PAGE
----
There’s no doubt about it, owning a horse is a major responsibility and their care and management are ultimately in your hands at all times. Horses can be complicated and it is true to say that every day is a learning day when you have a horse in your care! Even the most experienced of horse owners can learn something new and expand their knowledge. We will never be in a situation where any single horse owner ‘knows it all’.
Although we will never be in a situation where we know absolutely everything there is to know about horse ownership, it’s amazing to see the number of horse owners that have not learned the basics of equine care and management. The basics are your foundation for becoming a competent and knowledgeable horseman or woman. It also ensures that your horse receives the right type of care on a day to day basis, helping them lead a happy and healthy life.
In 2006 The Animal Welfare Act stated a set of legal guidelines, known as ‘The Five Freedoms’, which became enforceable in the UK. This Act was passed by law to ensure all animals receive acceptable minimum standards of care and that we meet the mental and physical needs of the animals that we are responsible for.
The Five Freedoms
- Freedom from hunger and thirst
- Freedom from discomfort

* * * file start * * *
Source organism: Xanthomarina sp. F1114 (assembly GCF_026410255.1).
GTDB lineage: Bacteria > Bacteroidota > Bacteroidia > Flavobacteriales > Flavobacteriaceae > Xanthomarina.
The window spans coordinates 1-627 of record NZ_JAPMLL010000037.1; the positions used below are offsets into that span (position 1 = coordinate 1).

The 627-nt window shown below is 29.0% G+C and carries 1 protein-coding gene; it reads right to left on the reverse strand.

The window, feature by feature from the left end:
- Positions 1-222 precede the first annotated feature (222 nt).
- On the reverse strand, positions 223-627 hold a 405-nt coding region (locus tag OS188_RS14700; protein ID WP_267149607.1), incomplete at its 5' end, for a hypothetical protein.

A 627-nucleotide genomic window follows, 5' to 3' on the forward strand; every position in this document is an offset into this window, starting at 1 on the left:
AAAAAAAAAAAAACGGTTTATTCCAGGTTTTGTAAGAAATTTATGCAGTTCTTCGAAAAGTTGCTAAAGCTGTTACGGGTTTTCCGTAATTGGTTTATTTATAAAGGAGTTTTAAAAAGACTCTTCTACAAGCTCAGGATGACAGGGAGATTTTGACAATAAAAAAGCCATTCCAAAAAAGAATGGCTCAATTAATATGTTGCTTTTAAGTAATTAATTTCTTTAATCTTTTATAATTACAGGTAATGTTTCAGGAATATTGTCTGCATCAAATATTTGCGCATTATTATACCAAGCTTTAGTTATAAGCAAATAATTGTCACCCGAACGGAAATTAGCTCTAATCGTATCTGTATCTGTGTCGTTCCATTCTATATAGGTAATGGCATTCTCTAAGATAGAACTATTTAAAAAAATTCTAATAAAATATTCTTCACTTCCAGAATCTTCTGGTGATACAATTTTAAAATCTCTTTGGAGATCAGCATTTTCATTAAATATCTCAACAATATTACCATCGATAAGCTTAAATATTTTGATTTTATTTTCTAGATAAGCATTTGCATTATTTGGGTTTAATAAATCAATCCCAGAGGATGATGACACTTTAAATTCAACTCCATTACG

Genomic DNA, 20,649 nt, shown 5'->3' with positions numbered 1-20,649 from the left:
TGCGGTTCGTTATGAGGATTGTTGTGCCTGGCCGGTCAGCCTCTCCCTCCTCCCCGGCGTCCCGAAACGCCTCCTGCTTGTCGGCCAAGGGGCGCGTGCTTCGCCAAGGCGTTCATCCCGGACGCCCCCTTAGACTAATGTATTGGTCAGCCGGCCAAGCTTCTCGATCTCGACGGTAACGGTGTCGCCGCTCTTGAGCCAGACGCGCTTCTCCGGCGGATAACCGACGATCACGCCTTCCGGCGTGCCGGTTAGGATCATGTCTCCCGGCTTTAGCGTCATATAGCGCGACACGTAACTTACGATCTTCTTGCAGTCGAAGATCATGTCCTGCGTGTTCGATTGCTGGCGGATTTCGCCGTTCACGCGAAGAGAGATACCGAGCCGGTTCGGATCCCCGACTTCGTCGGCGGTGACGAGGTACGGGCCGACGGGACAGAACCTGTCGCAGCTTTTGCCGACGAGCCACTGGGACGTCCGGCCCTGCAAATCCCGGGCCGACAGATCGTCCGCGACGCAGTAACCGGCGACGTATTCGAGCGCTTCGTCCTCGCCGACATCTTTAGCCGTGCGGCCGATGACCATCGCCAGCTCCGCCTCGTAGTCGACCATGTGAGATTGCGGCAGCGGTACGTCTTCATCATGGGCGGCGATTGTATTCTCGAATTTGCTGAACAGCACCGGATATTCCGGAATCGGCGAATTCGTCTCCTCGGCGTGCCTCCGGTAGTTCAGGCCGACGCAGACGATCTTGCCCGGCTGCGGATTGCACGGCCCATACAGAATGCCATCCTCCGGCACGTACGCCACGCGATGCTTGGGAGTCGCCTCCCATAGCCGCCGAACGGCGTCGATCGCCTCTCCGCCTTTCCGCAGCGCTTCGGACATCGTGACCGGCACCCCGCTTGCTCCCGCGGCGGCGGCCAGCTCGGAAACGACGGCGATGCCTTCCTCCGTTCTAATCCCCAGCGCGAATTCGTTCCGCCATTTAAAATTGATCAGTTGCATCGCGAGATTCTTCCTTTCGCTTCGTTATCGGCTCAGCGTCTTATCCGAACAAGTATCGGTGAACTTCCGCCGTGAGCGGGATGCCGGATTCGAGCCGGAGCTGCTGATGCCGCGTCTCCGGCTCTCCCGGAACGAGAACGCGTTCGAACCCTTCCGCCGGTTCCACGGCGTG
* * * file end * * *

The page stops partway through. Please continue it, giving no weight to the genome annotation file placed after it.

- Freedom from pain, injury, and disease
- Freedom to express normal behaviour
- Freedom from fear and distress
The Animal Welfare Act (2006) was a major breakthrough in animal welfare and has set the standard when it comes to how domesticated animals are treated in regards to care and management.
It is, however, very easy for horse owners to read this Act and think it doesn’t apply to them. It doesn’t apply to them not because they do not think the freedoms are valid, but because they would already consider themselves responsible and caring horse owners who feed and water their horses daily. They always make sure that their horse isn’t ill or in discomfort, and would consider their horse’s behaviour normal without fear and distress as part of everyday life.
One of the problems here is that there are many horse owners who would be considered as ‘just getting by with the bare minimum’ rather than having the correct basic knowledge to fully fulfill the five freedoms.
Here are some things to consider:
Freedom from hunger and thirst